Gay is a Free-man, and I writ him a long Congratulatory Letter upon it. Do you the fame: It will mend him, and make him a better man than a Court could do. Horace might keep his coach in Auguftus's time, if he pleas'd; but I won't in the time of our Auguftus. My Poem (which it grieves me that I dare not fend you a copy of, for fear of the Curl's and Dennis's of Ireland, and ftill more for fear of the worst of Traytors, our Friends and Admirers) my Poem, I fay, will fhew what a diftinguishing age we lived in? Your name is in it,

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with fome others, under a mark of fuch ignominy
as you will not much grieve to wear in that com-
pany. Adieu, and God bless you, and give you
health and fpirits,

Wheter thou chufe Cervantes' ferious air,
Or laugh and Jhake in Rab'lais' eafy chair,
Or in the graver Gown inftruit mankind,

Or, filent, let thy morals tell thy mind.

These two verfes ave over and above what I've faid of you in the Poem. Adieu.

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Entirely approve your refufal of that employment, and your writing to the Queen. I am perfectly confident you have a keen enemy in the Ministry. God forgive him, but not till he puts himself in a ftate to be forgiven. Upon reasoning with myself, I fhould hope they are gone too far to discard you quite, and that they will give you fomething; which, although much less than they ought, will be (as far as it is worth) better circumstantiated: And fince you already just live, a middling help will make you just tolerable. Your latenefs in life (as you fo foon call it) might be improper to begin the world with, but almost the eldest men may hope to fee changes in a Court. A Minifter is always feventy: You are VOL. IX. F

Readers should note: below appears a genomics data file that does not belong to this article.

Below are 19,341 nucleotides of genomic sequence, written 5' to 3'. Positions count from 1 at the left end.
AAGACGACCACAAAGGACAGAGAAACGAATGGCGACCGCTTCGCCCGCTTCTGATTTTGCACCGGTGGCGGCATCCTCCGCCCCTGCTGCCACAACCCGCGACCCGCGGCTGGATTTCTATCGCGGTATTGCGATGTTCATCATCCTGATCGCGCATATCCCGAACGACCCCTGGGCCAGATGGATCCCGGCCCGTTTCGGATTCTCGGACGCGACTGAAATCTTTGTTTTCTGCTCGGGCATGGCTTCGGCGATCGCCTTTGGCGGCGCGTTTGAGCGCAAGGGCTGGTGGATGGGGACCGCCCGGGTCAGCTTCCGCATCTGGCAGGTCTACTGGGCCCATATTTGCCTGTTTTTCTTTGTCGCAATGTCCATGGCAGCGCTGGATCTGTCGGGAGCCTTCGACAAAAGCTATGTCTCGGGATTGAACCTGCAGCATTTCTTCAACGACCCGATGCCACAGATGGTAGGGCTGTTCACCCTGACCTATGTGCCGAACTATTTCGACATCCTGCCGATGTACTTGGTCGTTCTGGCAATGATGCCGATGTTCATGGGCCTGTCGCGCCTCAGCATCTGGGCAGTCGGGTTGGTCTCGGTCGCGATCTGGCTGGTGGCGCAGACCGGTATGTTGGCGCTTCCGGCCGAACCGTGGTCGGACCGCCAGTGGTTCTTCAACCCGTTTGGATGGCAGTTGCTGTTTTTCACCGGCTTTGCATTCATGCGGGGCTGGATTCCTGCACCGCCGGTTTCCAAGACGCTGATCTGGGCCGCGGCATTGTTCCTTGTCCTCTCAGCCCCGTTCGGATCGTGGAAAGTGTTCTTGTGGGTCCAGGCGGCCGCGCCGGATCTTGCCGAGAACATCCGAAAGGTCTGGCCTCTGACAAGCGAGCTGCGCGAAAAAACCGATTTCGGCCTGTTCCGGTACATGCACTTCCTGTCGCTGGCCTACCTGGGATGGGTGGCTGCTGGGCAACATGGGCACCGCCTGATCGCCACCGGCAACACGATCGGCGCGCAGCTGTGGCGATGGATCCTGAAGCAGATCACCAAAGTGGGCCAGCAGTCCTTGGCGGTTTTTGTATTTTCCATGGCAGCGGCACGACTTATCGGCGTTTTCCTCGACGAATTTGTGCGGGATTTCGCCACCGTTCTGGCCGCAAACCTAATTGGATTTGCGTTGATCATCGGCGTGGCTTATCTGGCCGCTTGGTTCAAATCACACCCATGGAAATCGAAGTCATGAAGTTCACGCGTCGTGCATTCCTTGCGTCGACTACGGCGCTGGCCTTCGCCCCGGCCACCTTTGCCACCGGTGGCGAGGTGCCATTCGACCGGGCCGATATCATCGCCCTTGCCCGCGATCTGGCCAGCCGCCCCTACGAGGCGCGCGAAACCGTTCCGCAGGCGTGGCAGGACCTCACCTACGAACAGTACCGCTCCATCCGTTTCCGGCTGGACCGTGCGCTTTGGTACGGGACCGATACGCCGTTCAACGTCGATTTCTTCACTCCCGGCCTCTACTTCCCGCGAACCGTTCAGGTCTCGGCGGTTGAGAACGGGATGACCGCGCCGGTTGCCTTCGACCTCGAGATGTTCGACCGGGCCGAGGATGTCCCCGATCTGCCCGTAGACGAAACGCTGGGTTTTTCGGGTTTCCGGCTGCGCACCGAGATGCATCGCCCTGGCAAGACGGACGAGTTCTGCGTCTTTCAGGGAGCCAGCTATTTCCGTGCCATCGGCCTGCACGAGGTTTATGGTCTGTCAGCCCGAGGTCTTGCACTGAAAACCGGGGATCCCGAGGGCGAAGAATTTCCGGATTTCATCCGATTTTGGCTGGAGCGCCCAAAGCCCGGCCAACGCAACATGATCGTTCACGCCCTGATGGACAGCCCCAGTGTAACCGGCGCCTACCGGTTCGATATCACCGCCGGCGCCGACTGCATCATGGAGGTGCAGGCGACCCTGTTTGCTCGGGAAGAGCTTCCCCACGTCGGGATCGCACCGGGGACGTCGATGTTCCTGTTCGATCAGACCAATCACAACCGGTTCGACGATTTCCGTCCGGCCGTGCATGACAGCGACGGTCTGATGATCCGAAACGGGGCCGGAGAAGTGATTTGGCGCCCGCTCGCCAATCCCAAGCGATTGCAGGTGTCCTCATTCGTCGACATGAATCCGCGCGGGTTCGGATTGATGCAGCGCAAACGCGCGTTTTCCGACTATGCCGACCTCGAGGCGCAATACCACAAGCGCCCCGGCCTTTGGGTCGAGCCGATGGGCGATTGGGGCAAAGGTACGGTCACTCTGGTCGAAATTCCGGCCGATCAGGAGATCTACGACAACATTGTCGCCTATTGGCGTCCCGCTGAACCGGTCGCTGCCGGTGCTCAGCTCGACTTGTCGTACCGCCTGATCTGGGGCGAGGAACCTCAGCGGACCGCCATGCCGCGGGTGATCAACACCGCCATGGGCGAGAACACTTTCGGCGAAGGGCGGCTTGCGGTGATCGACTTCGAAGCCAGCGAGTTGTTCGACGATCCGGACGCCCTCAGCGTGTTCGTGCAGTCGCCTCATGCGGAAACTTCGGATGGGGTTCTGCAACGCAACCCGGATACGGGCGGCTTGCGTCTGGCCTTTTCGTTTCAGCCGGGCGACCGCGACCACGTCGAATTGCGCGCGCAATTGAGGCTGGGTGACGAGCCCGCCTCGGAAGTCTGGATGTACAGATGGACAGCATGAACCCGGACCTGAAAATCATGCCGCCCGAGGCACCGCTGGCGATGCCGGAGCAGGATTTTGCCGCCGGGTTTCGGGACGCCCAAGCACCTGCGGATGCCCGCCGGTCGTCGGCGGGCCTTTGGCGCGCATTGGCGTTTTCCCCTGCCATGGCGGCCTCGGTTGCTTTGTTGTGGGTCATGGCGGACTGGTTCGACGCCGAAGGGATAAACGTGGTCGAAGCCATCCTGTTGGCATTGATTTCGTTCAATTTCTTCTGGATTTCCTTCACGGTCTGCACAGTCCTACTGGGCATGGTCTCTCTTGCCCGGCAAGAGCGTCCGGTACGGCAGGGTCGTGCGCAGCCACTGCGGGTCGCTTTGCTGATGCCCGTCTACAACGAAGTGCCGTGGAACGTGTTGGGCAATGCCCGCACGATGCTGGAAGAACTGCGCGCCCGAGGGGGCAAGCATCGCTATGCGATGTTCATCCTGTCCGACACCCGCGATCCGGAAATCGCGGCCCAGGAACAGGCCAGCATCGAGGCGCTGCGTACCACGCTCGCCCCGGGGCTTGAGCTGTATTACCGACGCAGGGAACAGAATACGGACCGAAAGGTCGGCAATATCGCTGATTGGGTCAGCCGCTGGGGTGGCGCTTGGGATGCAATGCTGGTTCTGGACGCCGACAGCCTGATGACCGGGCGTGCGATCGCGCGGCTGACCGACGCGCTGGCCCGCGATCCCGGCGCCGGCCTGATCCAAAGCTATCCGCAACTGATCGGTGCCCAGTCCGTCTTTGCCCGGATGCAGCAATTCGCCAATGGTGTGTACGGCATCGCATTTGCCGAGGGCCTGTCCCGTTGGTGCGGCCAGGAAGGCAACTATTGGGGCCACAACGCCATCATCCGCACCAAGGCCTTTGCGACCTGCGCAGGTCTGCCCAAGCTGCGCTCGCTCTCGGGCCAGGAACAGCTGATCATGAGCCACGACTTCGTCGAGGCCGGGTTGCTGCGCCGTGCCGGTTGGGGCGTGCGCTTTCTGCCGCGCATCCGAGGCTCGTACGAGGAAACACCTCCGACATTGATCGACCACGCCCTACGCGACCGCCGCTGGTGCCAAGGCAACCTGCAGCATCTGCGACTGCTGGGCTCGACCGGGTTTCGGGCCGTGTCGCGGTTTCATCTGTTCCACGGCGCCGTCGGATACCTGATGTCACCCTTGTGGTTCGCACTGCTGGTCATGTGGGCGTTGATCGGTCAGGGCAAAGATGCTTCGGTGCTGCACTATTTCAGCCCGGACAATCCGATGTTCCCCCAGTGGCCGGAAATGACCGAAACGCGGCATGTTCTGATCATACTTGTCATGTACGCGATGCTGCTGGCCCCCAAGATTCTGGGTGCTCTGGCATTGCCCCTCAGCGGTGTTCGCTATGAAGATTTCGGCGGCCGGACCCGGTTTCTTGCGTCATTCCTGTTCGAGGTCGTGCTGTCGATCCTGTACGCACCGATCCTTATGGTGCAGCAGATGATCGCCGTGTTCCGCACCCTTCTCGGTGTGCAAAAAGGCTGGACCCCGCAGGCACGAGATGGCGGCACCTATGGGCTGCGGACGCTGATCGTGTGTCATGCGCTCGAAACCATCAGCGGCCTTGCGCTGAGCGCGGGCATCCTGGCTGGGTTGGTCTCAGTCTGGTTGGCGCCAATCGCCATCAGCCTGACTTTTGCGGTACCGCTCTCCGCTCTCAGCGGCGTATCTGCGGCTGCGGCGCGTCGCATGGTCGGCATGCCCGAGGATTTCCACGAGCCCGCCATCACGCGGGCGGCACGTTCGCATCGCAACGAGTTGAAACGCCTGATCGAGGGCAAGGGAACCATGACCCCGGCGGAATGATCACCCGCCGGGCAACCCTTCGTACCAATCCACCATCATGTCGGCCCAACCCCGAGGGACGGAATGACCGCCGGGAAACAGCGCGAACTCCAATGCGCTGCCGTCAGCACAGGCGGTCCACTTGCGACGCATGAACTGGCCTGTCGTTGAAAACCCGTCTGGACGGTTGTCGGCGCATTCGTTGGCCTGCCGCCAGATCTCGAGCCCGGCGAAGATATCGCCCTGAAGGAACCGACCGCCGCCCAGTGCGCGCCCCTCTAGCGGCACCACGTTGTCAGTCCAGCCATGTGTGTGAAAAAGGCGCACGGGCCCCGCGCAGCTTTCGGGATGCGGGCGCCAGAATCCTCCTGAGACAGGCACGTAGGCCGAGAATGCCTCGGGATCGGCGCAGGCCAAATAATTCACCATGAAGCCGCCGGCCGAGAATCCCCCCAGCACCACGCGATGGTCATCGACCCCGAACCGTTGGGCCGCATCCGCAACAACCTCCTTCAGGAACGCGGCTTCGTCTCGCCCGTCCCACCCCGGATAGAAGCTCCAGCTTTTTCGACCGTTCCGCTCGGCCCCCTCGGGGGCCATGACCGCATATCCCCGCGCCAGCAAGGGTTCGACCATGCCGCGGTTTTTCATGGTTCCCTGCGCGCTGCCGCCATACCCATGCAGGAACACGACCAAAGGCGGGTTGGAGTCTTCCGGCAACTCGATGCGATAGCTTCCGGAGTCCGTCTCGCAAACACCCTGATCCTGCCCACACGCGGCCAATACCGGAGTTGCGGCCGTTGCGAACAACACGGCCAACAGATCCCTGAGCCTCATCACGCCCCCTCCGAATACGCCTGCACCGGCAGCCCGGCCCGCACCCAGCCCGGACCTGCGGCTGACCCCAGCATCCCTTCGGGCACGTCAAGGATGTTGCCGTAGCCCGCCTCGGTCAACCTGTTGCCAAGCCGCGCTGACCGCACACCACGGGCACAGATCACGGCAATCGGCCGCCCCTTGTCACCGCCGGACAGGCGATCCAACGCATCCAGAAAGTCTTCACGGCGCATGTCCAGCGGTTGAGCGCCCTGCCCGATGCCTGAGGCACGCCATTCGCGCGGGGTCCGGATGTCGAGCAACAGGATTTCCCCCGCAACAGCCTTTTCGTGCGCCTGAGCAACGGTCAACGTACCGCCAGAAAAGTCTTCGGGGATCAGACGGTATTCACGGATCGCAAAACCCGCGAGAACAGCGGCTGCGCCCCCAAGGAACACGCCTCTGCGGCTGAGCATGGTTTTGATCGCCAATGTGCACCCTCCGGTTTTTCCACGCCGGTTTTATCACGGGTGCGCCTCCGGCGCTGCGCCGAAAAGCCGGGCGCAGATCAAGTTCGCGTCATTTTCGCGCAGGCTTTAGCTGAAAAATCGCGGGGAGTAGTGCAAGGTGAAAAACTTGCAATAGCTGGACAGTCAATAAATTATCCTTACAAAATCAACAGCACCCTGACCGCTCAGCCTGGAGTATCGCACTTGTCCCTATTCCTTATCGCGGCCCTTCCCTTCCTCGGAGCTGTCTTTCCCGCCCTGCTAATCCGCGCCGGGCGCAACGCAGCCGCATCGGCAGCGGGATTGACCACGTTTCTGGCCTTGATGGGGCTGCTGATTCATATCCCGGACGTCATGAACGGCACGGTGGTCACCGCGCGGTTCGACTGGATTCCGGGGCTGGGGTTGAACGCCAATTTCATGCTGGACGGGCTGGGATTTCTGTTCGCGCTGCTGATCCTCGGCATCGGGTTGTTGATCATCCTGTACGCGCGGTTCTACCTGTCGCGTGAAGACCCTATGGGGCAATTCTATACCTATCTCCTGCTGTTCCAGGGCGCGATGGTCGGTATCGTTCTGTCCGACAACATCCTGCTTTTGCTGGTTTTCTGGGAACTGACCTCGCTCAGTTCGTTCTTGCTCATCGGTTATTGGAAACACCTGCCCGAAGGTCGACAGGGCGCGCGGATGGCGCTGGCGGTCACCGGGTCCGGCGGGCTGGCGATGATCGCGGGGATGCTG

thirty years younger; and confider, Cromwell Irimfelf did not begin to appear till he was older than you. I beg you will be thrifty, and learn to value a fhilling, which Dr. Birch faid was a ferious thing. Get a ftronger fence about your 1000 l. and throw the inner fence into the heap, and be advised by your Twickenham landlord and me about an annuity. You are the most refractory, honest, good-natur'd man I ever have known; I could argue out this paper - I am very glad your Opera is finished, and hope your friends will join the readier to make it fucceed, because you are ill-used by others.

I have known Courts these thirty-fix years, and know they differ; but in fome things they are extremely conftant: Firft, in the trite old maxim of a minister's never forgiving thofe he hath injured; Secondly, in the infincerity of those who would be thought the best friends: Thirdly, in the love of fawning, cringing, and tale-bearing: Fourthly, in facrificing those whom we really wish well, to a point of intereft, or intrigue: Fifthly, in keeping every thing worth taking, for those who can do fervice or dif-fervice.

Now why does not Pope publish his dulness? the rogues he marks will die of themfelves in peace, and fo will his friends, and fo there will be neither punishment, nor reward. - Pray enquire how my Lord St. John does? there's no man's health in England I am more concerned about than his. I wonder whether you begin to taste the pleasure of Independency? or whether you do not fometimes leer upon the Court, oculo retorto? Will you not think of an Annuity, when you are two years older, and have doubled your purchase money? Have you dedicated your Opera, and got the ufual dedication - fee of twenty guineas? How is the Doctor? does he not